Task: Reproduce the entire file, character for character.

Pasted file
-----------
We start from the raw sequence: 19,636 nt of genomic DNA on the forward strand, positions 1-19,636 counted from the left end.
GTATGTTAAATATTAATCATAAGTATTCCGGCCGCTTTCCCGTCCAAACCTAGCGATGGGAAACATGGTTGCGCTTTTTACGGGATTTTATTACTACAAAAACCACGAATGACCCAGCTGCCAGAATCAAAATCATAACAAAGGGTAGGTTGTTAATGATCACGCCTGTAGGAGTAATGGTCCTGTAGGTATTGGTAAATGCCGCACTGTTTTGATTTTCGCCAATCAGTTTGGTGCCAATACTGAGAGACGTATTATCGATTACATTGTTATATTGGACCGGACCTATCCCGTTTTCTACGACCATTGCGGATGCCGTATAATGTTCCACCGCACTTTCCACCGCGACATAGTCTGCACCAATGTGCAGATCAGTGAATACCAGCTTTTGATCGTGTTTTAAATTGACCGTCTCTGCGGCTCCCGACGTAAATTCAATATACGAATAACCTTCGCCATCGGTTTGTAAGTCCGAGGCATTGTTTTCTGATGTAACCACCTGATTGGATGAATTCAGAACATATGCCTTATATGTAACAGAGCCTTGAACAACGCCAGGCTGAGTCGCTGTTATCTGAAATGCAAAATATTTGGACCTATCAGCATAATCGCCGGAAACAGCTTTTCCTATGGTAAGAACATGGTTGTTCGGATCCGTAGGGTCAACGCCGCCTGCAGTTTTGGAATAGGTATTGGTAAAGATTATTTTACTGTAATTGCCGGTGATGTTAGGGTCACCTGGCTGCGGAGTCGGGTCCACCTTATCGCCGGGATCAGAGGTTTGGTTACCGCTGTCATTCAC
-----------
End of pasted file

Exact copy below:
We start from the raw sequence: 19,636 nt of genomic DNA on the forward strand, positions 1-19,636 counted from the left end.
GTATGTTAAATATTAATCATAAGTATTCCGGCCGCTTTCCCGTCCAAACCTAGCGATGGGAAACATGGTTGCGCTTTTTACGGGATTTTATTACTACAAAAACCACGAATGACCCAGCTGCCAGAATCAAAATCATAACAAAGGGTAGGTTGTTAATGATCACGCCTGTAGGAGTAATGGTCCTGTAGGTATTGGTAAATGCCGCACTGTTTTGATTTTCGCCAATCAGTTTGGTGCCAATACTGAGAGACGTATTATCGATTACATTGTTATATTGGACCGGACCTATCCCGTTTTCTACGACCATTGCGGATGCCGTATAATGTTCCACCGCACTTTCCACCGCGACATAGTCTGCACCAATGTGCAGATCAGTGAATACCAGCTTTTGATCGTGTTTTAAATTGACCGTCTCTGCGGCTCCCGACGTAAATTCAATATACGAATAACCTTCGCCATCGGTTTGTAAGTCCGAGGCATTGTTTTCTGATGTAACCACCTGATTGGATGAATTCAGAACATATGCCTTATATGTAACAGAGCCTTGAACAACGCCAGGCTGAGTCGCTGTTATCTGAAATGCAAAATATTTGGACCTATCAGCATAATCGCCGGAAACAGCTTTTCCTATGGTAAGAACATGGTTGTTCGGATCCGTAGGGTCAACGCCGCCTGCAGTTTTGGAATAGGTATTGGTAAAGATTATTTTACTGTAATTGCCGGTGATGTTAGGGTCACCTGGCTGCGGAGTCGGGTCCACCTTATCGCCGGGATCAGAGGTTTGGTTACCGCTGTCATTCAC